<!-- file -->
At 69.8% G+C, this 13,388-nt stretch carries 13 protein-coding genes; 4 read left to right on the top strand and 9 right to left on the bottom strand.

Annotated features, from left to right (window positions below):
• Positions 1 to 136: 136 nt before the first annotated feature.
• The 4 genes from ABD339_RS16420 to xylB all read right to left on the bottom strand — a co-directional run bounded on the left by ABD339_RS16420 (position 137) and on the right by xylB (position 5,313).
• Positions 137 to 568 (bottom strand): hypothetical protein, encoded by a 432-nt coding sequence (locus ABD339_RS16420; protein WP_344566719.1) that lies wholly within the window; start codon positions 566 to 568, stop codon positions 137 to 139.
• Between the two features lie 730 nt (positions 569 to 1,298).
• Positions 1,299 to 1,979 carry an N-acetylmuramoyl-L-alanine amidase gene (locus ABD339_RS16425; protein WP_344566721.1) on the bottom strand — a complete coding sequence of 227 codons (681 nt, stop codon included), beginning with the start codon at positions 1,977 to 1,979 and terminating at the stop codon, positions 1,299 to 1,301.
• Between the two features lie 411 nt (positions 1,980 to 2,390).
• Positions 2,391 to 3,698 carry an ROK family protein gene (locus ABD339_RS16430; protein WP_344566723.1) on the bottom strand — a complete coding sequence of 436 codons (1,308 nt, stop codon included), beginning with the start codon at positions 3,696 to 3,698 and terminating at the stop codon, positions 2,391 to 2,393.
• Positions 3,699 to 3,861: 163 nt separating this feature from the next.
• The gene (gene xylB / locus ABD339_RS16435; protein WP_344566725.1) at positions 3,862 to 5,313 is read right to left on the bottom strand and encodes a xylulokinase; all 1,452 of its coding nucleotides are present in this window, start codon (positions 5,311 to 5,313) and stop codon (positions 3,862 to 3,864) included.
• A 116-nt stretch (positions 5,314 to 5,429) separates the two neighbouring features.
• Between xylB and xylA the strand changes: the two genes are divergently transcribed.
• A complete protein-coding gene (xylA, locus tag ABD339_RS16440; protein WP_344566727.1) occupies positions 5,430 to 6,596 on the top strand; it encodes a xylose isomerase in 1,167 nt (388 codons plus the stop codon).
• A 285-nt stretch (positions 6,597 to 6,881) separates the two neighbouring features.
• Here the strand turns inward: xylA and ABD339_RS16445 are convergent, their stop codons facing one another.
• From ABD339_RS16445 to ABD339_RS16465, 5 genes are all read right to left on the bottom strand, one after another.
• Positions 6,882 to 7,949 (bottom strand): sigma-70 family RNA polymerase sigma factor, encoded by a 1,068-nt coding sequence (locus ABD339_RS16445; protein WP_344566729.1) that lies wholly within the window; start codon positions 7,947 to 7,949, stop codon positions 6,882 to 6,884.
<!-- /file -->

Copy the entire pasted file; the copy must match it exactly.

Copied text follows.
At 69.8% G+C, this 13,388-nt stretch carries 13 protein-coding genes; 4 read left to right on the top strand and 9 right to left on the bottom strand.

Annotated features, from left to right (window positions below):
• Positions 1 to 136: 136 nt before the first annotated feature.
• The 4 genes from ABD339_RS16420 to xylB all read right to left on the bottom strand — a co-directional run bounded on the left by ABD339_RS16420 (position 137) and on the right by xylB (position 5,313).
• Positions 137 to 568 (bottom strand): hypothetical protein, encoded by a 432-nt coding sequence (locus ABD339_RS16420; protein WP_344566719.1) that lies wholly within the window; start codon positions 566 to 568, stop codon positions 137 to 139.
• Between the two features lie 730 nt (positions 569 to 1,298).
• Positions 1,299 to 1,979 carry an N-acetylmuramoyl-L-alanine amidase gene (locus ABD339_RS16425; protein WP_344566721.1) on the bottom strand — a complete coding sequence of 227 codons (681 nt, stop codon included), beginning with the start codon at positions 1,977 to 1,979 and terminating at the stop codon, positions 1,299 to 1,301.
• Between the two features lie 411 nt (positions 1,980 to 2,390).
• Positions 2,391 to 3,698 carry an ROK family protein gene (locus ABD339_RS16430; protein WP_344566723.1) on the bottom strand — a complete coding sequence of 436 codons (1,308 nt, stop codon included), beginning with the start codon at positions 3,696 to 3,698 and terminating at the stop codon, positions 2,391 to 2,393.
• Positions 3,699 to 3,861: 163 nt separating this feature from the next.
• The gene (gene xylB / locus ABD339_RS16435; protein WP_344566725.1) at positions 3,862 to 5,313 is read right to left on the bottom strand and encodes a xylulokinase; all 1,452 of its coding nucleotides are present in this window, start codon (positions 5,311 to 5,313) and stop codon (positions 3,862 to 3,864) included.
• A 116-nt stretch (positions 5,314 to 5,429) separates the two neighbouring features.
• Between xylB and xylA the strand changes: the two genes are divergently transcribed.
• A complete protein-coding gene (xylA, locus tag ABD339_RS16440; protein WP_344566727.1) occupies positions 5,430 to 6,596 on the top strand; it encodes a xylose isomerase in 1,167 nt (388 codons plus the stop codon).
• A 285-nt stretch (positions 6,597 to 6,881) separates the two neighbouring features.
• Here the strand turns inward: xylA and ABD339_RS16445 are convergent, their stop codons facing one another.
• From ABD339_RS16445 to ABD339_RS16465, 5 genes are all read right to left on the bottom strand, one after another.
• Positions 6,882 to 7,949 (bottom strand): sigma-70 family RNA polymerase sigma factor, encoded by a 1,068-nt coding sequence (locus ABD339_RS16445; protein WP_344566729.1) that lies wholly within the window; start codon positions 7,947 to 7,949, stop codon positions 6,882 to 6,884.